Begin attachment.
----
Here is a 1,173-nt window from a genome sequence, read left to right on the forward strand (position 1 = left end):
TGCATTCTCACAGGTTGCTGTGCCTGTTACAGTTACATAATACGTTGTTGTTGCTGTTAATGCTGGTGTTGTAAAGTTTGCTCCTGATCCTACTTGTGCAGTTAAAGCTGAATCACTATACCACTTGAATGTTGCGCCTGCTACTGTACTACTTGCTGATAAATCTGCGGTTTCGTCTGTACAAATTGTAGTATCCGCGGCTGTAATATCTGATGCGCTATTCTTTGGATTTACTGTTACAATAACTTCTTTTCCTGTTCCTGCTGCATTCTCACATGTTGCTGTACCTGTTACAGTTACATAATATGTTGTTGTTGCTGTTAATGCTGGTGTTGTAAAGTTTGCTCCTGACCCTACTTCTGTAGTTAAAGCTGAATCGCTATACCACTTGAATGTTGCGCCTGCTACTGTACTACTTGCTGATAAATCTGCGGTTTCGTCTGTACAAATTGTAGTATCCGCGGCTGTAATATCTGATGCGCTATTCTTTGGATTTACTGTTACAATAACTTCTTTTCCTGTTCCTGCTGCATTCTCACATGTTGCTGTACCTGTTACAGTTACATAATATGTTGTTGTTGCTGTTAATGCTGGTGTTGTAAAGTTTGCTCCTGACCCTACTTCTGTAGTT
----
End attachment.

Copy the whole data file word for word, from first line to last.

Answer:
Here is a 1,173-nt window from a genome sequence, read left to right on the forward strand (position 1 = left end):
TGCATTCTCACAGGTTGCTGTGCCTGTTACAGTTACATAATACGTTGTTGTTGCTGTTAATGCTGGTGTTGTAAAGTTTGCTCCTGATCCTACTTGTGCAGTTAAAGCTGAATCACTATACCACTTGAATGTTGCGCCTGCTACTGTACTACTTGCTGATAAATCTGCGGTTTCGTCTGTACAAATTGTAGTATCCGCGGCTGTAATATCTGATGCGCTATTCTTTGGATTTACTGTTACAATAACTTCTTTTCCTGTTCCTGCTGCATTCTCACATGTTGCTGTACCTGTTACAGTTACATAATATGTTGTTGTTGCTGTTAATGCTGGTGTTGTAAAGTTTGCTCCTGACCCTACTTCTGTAGTTAAAGCTGAATCGCTATACCACTTGAATGTTGCGCCTGCTACTGTACTACTTGCTGATAAATCTGCGGTTTCGTCTGTACAAATTGTAGTATCCGCGGCTGTAATATCTGATGCGCTATTCTTTGGATTTACTGTTACAATAACTTCTTTTCCTGTTCCTGCTGCATTCTCACATGTTGCTGTACCTGTTACAGTTACATAATATGTTGTTGTTGCTGTTAATGCTGGTGTTGTAAAGTTTGCTCCTGACCCTACTTCTGTAGTT